So if something "happens" to the guide, you have two people stuck on the wall which either SAR or another party will have to rescue. Sounds like a responsible business model. Do most guiding services follow this or something similar? Just curious.



Most guides place some pro (more to protect the seconds than themselves)but honestly, when you're guiding climbs like that, it's the equivalent of soloing. The clients most likely just learned to belay and the odds of them catching you is pretty slim, so it's pretty much a no fall situation.

The other consideration about placing gear is, your clients climb slow, so the less gear you place saves you time in several ways, one is it takes less time for you to stop and place (not that it takes that long) but then the clients have to remove the gear (which they frequently struggle with, and you have to exchange the gear at the belay. So the less fussing with gear, the faster you move.

Also it's not like clients can build anchors and rap down a route like most climbers would, if the guide gets hurt, some sort of rescue is going to have to happen.


FLAG
By Brad White
Nov 2, 2012

Many years ago, I was guiding the Snaz in the Tetons. My client and I were 3 or 4 pitches up the route, having gotten a stupid-early start, and along comes a party of two that I quickly noticed was climbing very fast. It turns out it was Mugs Stump guiding a client, and they were hauling ass because Mugs was leading, belay to belay, without placing any gear. He caught us at the top of the wide crack, and when I commented to Mugs about the lack of pro, he looked at me, grinned, and said, "it's good training for the alpine". That seemed to me an appropriate "business model" for the circumstances.

Climbing situations are not always the same, and applying a rigid set of rules such as "a faster party can only pass when given permission" is unrealistic, and also not in the spirit of climbing.


FLAG
By Scott McMahon
From Boulder, CO
Nov 2, 2012
Bocan

Interesting about the guiding as I don't have any familiarity. I guess unless you are guiding other experience climbers you don't have much choice, and like was stated it's almost soloing anyways.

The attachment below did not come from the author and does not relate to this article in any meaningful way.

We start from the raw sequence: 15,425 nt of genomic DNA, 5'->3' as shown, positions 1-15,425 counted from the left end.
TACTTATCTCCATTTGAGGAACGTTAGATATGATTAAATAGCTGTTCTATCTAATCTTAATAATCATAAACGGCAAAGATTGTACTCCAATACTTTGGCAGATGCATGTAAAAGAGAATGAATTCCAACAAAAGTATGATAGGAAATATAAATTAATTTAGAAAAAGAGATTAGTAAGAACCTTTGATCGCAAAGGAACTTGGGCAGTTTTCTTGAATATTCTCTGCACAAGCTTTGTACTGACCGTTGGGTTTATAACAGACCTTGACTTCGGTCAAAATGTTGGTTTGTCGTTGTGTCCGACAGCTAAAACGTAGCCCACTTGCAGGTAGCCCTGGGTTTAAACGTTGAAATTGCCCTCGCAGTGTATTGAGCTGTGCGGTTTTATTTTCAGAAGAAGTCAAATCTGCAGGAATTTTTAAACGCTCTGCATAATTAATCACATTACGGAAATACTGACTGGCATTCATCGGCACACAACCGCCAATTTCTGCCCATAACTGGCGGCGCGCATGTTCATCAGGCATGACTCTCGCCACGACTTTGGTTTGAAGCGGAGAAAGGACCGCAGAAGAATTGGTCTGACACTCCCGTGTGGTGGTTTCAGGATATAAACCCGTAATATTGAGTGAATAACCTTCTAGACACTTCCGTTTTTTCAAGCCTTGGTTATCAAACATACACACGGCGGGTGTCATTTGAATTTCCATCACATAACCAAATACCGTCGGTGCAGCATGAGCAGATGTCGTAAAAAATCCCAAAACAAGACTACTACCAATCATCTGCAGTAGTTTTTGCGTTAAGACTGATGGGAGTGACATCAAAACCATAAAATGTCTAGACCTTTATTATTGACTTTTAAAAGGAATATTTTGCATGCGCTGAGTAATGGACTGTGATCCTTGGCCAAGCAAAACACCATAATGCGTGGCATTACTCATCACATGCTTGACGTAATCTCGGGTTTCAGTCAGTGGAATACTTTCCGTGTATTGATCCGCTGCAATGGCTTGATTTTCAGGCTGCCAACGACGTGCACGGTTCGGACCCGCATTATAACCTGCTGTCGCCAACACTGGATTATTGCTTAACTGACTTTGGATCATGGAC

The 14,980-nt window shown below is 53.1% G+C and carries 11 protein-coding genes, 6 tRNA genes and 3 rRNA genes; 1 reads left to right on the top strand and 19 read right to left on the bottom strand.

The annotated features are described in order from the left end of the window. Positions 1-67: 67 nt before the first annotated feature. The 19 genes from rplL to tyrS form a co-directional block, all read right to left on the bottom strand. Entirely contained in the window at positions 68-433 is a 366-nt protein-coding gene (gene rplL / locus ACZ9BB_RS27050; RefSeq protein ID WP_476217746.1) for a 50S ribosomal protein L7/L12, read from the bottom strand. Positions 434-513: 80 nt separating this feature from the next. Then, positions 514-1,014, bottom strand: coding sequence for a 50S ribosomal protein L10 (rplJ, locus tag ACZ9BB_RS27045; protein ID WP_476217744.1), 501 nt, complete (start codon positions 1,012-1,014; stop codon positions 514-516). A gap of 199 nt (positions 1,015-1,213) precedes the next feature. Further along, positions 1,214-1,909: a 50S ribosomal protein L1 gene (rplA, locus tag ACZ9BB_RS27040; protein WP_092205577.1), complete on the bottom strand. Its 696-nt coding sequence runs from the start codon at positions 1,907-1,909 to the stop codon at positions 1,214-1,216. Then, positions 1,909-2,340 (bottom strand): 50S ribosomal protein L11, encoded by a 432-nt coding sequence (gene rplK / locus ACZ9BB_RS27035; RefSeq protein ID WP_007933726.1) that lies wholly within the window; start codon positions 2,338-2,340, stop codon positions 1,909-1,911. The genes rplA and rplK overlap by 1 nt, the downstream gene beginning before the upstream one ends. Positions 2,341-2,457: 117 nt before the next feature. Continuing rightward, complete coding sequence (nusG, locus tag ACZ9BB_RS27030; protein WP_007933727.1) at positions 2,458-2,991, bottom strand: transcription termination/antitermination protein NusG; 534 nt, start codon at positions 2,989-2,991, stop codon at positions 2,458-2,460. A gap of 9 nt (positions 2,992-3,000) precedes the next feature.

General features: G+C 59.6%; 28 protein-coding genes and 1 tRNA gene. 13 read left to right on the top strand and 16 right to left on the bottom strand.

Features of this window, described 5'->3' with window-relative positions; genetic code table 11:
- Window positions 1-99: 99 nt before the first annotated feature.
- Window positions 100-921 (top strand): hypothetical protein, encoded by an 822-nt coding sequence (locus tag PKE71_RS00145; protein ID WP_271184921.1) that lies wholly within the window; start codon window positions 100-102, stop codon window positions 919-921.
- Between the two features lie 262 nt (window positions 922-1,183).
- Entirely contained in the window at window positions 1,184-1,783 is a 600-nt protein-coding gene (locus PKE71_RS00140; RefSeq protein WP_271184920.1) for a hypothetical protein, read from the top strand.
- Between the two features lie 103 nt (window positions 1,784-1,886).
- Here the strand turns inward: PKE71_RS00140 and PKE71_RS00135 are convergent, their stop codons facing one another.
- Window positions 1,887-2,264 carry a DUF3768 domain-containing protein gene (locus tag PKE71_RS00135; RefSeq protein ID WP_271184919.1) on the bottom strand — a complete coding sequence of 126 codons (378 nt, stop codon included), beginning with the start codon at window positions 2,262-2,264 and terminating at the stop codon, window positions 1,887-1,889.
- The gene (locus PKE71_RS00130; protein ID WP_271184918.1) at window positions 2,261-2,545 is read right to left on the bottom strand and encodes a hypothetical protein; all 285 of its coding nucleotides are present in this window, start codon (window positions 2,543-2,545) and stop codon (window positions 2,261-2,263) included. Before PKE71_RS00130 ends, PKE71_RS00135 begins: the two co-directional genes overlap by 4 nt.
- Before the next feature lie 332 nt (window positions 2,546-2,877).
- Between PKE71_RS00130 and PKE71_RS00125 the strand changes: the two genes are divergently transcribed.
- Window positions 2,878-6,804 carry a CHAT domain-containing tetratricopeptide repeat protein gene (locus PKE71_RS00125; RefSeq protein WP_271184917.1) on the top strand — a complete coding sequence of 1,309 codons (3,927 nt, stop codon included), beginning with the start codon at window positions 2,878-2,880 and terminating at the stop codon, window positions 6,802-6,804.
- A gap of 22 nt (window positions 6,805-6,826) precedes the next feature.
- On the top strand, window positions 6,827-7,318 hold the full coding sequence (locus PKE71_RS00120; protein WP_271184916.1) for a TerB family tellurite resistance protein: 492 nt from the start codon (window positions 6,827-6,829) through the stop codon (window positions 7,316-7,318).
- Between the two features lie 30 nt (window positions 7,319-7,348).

Thanks!


FLAG
By Brandon Groza
From Bend, OR
Nov 2, 2012
Chomp. Summer climbing in RMNP.

Cor wrote:
In speaking of dangerous fiasco on Alexander's... Who ever took a shit at/on the top of the first pitch is a real asshole! It is smeared down the ice, and stinks! Go take yer shit somewhere else, or dig a hole in the giant mound of snow, and cover it up. You suck. Thank you.


+1


FLAG
By justin dubois
From Estes Park
Nov 2, 2012
Lost Cities 5.12a,Black Canyon,CO

bunch of whining bitches. Either get up earlier, hike faster, or trundle a dinner plate special on those fucks who CLIMBED FASTER AS A PARTY OF 3?


FLAG
By Rick McL
From Arvada CO
Nov 4, 2012
Long day on the ice.

What's happening to our sport?
In the nineteen seventies Respect, Safety, Good Sportmanship and Comraderie were taught as core values for a climber.
Lets get it back.


FLAG
By Reginald McChufferton
Nov 4, 2012

Rick McL wrote:
What's happening to our sport? In the nineteen seventies Respect, Safety, Good Sportmanship and Comraderie were taught as core values for a climber. Lets get it back.


To whom is this comment directed? The OP or the PARTY OF 3 that "passed" them even though they were ON A DIFFERENT ROUTE?

And the Robins/ Harding squabble is just ONE well publicized example of how your revisionist history of climbing back in the day is complete and utter bull shit. Fairly sure that Beckey's pissed of more than a hand full of climbers as well.


FLAG
By skiclimber
Nov 4, 2012
jibbing at chasm lake

Reginald McChufferton wrote:
To whom is this comment directed? The OP or the PARTY OF 3 that "passed" them even though they were ON A DIFFERENT ROUTE? And the Robins/ Harding squabble is just ONE well publicized example of how your revisionist history of climbing back in the day is complete and utter bull shit. Fairly sure that Beckey's pissed of more than a hand full of climbers as well.


McChufferton your my hero!!! +1


FLAG
 
By Rick McL
From Arvada CO
Nov 4, 2012
Long day on the ice.

Reginald,
I'm not sure how you've concluded that I've revised the history of my own climbing life, or climbing history in general, and that it is bull shit, but I respect your view regardless of how you've reached it.
My intent is to inject some civility into the dialogue and prevent people from thinking that it's OK to send blocks of ice down on ill tempered climbers below, wether or not you passed them or they passed you, or whatever.
Perhaps the future of our sport is sending an elbow to the jaw of another climber on a crowded belay, but it really wasn't like that in the past. It was cool. When we met people at the base of a climb, or on a route, we went out and partied that night together and made lifetime friends, not enemies.
I taught my kids respect, safety, good sportmanship and comraderie as values to apply in all aspects of their lives, including climbing. It seems to have served them well, as it would you.
No bullshit.


FLAG


Follow replies to this topic? Notify me at the top of web site.
1

Email me.
Page 3 of 4.  <<First   <Prev   1  2  3  4   Next>   Last>>